The dense cloud cover lifted to permit some star light and moon light in one square patch of the sky. It actually formed an opaque and silvery block that was reflected in the white terrain. But the cold intensified. The time according to their polar day, Jo reckoned, was now just past seven at night: early evening. But in Greenwich, children would be sitting down to an early supper, and in London, lunch would be just ending for some people, and just beginning for others.

She was already cold from having lain inactive and stupefied on the ice. Sleeping dropped body core temperature by several degrees, and now it was difficult to restore it to a suitable level, especially as the wind continued to blow. The Doctor interrupted their trudging to remove his soft inner gloves. He arranged them as packing around her cheeks and ears and tied her hood down around her face in a small oval to keep them in place. They made for good insulation, all the way down to the top of her neck, and the warmth of his hands was still in them.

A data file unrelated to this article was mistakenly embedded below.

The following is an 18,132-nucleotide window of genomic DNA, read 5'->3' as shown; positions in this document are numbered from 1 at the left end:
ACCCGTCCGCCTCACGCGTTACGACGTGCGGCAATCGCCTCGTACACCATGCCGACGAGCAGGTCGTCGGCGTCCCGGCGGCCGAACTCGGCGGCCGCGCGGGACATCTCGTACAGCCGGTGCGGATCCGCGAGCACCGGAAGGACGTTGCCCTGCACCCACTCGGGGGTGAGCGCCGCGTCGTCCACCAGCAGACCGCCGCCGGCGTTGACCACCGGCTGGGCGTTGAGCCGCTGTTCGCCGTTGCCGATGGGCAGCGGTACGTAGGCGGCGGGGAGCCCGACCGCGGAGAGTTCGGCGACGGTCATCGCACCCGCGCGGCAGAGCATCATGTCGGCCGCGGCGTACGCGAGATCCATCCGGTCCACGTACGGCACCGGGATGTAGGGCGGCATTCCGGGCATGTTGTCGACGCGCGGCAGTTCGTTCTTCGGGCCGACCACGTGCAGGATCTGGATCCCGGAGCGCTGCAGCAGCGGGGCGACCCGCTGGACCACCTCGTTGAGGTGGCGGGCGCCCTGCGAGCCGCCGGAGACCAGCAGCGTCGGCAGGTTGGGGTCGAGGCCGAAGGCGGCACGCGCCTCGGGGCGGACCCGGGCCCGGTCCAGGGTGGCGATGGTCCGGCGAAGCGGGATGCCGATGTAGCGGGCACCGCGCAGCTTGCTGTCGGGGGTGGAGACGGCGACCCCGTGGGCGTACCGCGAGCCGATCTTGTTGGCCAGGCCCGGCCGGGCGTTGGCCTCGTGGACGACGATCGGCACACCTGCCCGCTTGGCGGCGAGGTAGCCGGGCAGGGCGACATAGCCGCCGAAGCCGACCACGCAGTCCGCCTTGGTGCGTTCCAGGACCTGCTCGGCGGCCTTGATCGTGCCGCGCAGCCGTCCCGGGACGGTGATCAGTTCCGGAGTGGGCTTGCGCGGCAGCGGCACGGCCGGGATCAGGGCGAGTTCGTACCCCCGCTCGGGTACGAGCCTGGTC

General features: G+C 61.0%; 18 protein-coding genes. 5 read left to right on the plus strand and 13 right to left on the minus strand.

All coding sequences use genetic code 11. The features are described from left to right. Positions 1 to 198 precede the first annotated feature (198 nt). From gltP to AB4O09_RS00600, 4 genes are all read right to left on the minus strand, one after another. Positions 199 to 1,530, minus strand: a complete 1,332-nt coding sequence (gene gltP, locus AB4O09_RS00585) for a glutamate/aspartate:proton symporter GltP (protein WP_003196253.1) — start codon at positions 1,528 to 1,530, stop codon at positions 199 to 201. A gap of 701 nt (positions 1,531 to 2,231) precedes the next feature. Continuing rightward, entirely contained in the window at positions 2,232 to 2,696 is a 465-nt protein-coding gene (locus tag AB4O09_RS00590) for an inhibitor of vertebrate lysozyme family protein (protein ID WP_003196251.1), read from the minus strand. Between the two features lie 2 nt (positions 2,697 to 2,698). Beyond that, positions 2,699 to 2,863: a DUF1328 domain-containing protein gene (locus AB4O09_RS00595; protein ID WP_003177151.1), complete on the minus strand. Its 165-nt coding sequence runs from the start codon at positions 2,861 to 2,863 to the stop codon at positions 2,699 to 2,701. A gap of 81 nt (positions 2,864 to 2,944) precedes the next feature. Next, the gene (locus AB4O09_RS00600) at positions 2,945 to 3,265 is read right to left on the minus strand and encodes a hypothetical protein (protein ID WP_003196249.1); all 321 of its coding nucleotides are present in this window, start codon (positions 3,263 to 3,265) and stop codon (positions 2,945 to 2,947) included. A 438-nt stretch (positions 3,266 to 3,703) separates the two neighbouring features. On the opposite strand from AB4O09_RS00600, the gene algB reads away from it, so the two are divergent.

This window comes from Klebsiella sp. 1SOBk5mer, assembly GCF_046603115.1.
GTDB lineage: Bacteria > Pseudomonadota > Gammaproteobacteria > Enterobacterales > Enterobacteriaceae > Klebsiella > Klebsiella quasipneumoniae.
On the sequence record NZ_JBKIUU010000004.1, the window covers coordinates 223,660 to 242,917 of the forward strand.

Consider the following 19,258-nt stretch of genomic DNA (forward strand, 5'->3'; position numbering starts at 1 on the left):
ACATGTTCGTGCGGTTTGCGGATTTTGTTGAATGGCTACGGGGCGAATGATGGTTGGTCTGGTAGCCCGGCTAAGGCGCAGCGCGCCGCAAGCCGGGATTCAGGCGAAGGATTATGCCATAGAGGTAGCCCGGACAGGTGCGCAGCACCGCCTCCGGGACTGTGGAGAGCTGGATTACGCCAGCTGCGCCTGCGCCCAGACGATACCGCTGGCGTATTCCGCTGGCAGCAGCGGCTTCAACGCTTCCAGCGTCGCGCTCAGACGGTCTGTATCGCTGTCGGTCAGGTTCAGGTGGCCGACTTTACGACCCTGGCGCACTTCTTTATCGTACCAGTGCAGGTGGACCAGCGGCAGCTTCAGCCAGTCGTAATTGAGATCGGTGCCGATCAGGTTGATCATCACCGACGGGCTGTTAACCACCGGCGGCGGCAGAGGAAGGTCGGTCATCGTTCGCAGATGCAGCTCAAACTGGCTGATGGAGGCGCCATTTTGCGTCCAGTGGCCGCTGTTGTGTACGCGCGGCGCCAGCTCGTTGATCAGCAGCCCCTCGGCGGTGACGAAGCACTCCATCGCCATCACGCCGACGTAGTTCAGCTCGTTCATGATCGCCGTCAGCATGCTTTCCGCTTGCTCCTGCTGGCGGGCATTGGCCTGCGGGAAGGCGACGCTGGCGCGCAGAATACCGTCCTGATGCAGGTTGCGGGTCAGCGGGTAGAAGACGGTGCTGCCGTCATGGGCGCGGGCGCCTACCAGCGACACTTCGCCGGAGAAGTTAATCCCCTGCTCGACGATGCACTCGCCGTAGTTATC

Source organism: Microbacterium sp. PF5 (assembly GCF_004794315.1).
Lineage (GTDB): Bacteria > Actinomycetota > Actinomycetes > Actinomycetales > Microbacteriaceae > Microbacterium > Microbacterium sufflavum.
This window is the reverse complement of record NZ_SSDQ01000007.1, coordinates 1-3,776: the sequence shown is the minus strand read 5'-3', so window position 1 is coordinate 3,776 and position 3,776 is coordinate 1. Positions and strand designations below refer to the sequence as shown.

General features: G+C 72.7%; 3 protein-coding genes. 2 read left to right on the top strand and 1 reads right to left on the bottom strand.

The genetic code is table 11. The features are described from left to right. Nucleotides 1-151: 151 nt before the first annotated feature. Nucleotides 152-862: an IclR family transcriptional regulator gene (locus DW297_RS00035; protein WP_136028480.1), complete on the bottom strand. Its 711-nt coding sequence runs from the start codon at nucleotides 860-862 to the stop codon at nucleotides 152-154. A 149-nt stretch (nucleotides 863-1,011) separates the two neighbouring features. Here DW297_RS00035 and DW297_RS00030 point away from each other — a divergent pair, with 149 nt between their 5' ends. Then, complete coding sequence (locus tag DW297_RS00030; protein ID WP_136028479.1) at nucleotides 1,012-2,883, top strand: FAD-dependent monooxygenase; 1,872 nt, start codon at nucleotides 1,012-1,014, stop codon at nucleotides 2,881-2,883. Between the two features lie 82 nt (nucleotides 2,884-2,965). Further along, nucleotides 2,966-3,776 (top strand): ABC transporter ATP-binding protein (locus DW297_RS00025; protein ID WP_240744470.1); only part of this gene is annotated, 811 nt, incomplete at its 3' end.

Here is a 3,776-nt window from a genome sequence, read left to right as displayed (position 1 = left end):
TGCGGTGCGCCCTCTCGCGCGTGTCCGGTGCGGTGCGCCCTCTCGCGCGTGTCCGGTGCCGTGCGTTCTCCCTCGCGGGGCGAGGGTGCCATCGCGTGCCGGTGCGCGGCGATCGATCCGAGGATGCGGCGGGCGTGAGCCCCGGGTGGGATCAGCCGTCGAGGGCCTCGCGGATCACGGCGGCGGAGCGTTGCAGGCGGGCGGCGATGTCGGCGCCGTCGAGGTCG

"What about you?" she asked.

"My hands will be all right in these big gauntlets," he told her, his voice loud over the wind. He gave a nod at his outer gloves. "I won't be doing any finely detailed work out here."

She nodded gratefully.

He put his arm around her and they trudged along. At first she thought that he merely meant to be kind, but then she realized that she had been dragging her pace, slowing down. Yet they had been walking for only a quarter of an hour. I'm not that cold yet, she thought. And then she realized with dreadful understanding that she was that cold, and she was tired. He was helping her along.